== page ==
In many ways AI is already being adopted by small businesses behind the scenes. Organisations like Visa use AI and deep learning to make real-time authorisation decisions for small business transactions while financial services companies use the technology to offer customer instalment loans. Many tech companies that provide a service to SMBs are doing the same. Businesses should ensure their suppliers are investing in these important technologies and passing the benefits of their expertise on.

In a year that will be defined by new expectations and new experiences, the good news is that technology is opening new opportunities for businesses of any size to participate in the global digital economy.

Source: Small Business

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SMEs to invest £633m in growth over next 12 months

SMEs plan to spend an average of £111,175 on growth strategies, equating to a £633m total spend for all UK SME businesses, despite external factors such as supply chain issues and the ongoing impact of the cost-of-living crisis, according to new research from Aldermore.

35% of UK SMEs are planning to invest in new equipment over the next year. Businesses are also continuing to embrace the shift to online, with 35% planning to improve their online presence and 29% investing in digital marketing.

24% of SMEs plan to diversify into new products and services, while 20% will invest in marketing and events. Meanwhile, 24% will prioritise training for staff and 15% plan to invest in recruitment.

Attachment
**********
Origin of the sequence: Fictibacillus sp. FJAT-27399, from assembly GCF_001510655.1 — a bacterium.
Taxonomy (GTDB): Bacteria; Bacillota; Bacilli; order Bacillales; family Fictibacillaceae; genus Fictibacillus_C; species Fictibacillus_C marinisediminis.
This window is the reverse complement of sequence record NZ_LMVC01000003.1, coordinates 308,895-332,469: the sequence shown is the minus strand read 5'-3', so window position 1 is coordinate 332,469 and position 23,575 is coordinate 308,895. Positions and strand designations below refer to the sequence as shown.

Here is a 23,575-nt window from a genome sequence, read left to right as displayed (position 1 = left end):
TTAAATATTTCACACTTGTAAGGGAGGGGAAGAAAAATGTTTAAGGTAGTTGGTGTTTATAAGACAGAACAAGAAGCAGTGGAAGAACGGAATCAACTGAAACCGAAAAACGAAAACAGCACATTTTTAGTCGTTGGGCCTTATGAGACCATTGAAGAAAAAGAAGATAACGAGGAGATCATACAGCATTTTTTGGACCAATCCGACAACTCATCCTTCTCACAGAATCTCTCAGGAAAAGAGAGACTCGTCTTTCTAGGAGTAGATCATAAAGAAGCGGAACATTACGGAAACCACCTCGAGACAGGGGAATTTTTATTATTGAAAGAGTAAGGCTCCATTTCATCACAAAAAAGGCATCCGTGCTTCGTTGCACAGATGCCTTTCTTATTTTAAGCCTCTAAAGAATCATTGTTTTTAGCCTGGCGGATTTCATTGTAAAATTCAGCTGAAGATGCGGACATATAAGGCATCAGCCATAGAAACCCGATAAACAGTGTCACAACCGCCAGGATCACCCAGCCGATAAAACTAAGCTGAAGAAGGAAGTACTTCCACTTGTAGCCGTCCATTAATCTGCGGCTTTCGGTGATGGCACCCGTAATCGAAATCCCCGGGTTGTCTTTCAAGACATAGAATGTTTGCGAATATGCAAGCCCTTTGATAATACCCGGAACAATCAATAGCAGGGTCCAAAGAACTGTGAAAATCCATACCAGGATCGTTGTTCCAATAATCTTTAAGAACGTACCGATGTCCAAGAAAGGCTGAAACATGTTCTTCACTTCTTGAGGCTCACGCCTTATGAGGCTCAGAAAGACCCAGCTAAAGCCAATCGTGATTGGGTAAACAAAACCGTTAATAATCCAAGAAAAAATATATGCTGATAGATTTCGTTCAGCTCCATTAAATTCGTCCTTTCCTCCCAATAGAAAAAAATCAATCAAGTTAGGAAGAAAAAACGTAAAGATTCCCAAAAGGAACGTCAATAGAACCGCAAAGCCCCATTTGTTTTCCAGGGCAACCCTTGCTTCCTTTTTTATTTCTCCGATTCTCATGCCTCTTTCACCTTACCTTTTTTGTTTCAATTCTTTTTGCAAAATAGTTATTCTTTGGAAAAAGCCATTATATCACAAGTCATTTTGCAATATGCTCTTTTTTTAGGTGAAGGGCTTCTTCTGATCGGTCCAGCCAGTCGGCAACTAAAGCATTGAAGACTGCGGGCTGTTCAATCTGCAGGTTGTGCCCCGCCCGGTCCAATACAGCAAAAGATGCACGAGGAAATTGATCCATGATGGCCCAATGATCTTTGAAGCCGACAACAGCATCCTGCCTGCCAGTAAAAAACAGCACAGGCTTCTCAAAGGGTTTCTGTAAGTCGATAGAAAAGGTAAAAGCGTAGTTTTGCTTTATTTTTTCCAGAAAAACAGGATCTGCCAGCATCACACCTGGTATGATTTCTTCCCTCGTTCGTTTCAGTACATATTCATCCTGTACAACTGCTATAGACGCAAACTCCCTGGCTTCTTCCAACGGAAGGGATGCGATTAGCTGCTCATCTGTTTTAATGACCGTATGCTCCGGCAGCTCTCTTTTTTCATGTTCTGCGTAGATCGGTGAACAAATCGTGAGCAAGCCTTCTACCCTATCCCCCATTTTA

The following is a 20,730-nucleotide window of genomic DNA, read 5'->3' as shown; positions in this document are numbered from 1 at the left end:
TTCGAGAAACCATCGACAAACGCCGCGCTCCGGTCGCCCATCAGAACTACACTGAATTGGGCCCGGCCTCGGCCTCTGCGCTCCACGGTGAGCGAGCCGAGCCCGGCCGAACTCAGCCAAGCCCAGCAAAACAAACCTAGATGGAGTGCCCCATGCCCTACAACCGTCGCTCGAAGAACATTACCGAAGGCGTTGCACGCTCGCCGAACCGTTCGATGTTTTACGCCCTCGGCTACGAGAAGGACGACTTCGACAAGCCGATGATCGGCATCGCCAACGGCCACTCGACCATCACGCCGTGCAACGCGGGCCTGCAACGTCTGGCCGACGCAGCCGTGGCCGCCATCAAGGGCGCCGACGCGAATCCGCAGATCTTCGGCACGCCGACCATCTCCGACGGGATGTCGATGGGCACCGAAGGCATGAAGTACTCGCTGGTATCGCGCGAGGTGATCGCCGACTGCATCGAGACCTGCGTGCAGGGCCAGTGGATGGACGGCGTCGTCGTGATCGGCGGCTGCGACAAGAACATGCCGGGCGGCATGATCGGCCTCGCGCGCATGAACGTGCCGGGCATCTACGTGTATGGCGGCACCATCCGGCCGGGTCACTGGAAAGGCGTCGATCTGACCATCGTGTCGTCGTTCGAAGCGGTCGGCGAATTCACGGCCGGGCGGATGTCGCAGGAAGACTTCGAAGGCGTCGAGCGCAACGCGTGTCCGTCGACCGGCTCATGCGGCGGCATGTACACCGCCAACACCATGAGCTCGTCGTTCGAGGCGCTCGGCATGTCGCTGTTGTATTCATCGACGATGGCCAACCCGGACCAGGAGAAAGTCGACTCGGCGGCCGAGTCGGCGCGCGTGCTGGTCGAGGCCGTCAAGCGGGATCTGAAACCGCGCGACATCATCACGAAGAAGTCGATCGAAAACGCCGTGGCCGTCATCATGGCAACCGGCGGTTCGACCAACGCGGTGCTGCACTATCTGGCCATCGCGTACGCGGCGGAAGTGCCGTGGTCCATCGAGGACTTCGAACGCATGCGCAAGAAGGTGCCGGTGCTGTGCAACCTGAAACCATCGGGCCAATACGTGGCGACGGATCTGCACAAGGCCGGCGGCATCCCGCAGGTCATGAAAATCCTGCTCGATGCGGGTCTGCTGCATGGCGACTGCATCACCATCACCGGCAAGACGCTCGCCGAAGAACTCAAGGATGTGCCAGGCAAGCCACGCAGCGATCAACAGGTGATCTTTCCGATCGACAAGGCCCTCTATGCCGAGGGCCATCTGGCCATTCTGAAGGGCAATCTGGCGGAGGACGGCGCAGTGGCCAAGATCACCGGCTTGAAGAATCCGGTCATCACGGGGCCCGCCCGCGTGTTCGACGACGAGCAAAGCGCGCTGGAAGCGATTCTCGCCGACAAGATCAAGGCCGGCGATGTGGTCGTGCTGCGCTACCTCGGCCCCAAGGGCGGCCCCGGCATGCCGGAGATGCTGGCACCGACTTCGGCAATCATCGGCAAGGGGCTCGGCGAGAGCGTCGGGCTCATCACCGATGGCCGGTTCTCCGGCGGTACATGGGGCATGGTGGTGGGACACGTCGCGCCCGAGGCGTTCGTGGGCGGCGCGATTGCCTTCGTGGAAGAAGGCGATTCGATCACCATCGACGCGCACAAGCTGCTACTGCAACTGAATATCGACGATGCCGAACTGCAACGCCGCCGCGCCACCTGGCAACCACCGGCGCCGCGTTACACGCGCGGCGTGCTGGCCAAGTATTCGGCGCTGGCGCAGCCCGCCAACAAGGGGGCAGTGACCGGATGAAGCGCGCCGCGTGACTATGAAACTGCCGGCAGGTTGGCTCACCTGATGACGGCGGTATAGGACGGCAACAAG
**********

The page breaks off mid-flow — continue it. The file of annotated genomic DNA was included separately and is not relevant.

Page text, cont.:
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Aldermore said the willingness of UK SMEs to invest in their business is evident in recent lending figures. Gross lending to SMEs stood at £4.8bn in Q4 of 2021, broadly unchanged from the previous quarter and seeing a £22.6bn total for the whole of last year.

Expanding their customer base over the next 12 months is the main priority for 50% of UK SMEs. Business leaders have had to consider business expenses, driven by the impact of the cost-of-living crisis; 45% of SMEs will be focused on reducing them to lessen the impact on their bottom line.

Other priorities to drive growth include:

  • developing new products and services (26%)
  • improving existing propositions (36%)
  • investing in employee retention (25%)
  • reacting to the sustainability agenda (29%).

37% of UK SMEs plan to fund their investment with business savings. However, despite specialist products being available, many business owners are continuing to dip into their own pockets to fund their investments, with 45% funding growth using products designed for personal use such as overdrafts (11%) or personal lines of credit, such as credit cards (10%).

Tim Boag, group managing director, business finance at Aldermore, said: “It’s encouraging to see that SMEs are planning to invest significantly in their business during the next year. Despite broader economic uncertainty, the cost-of-living crisis and ongoing supply chain issues, business confidence remains high, and SMEs are continuing to look to the future: to their recovery, growth and even transformation.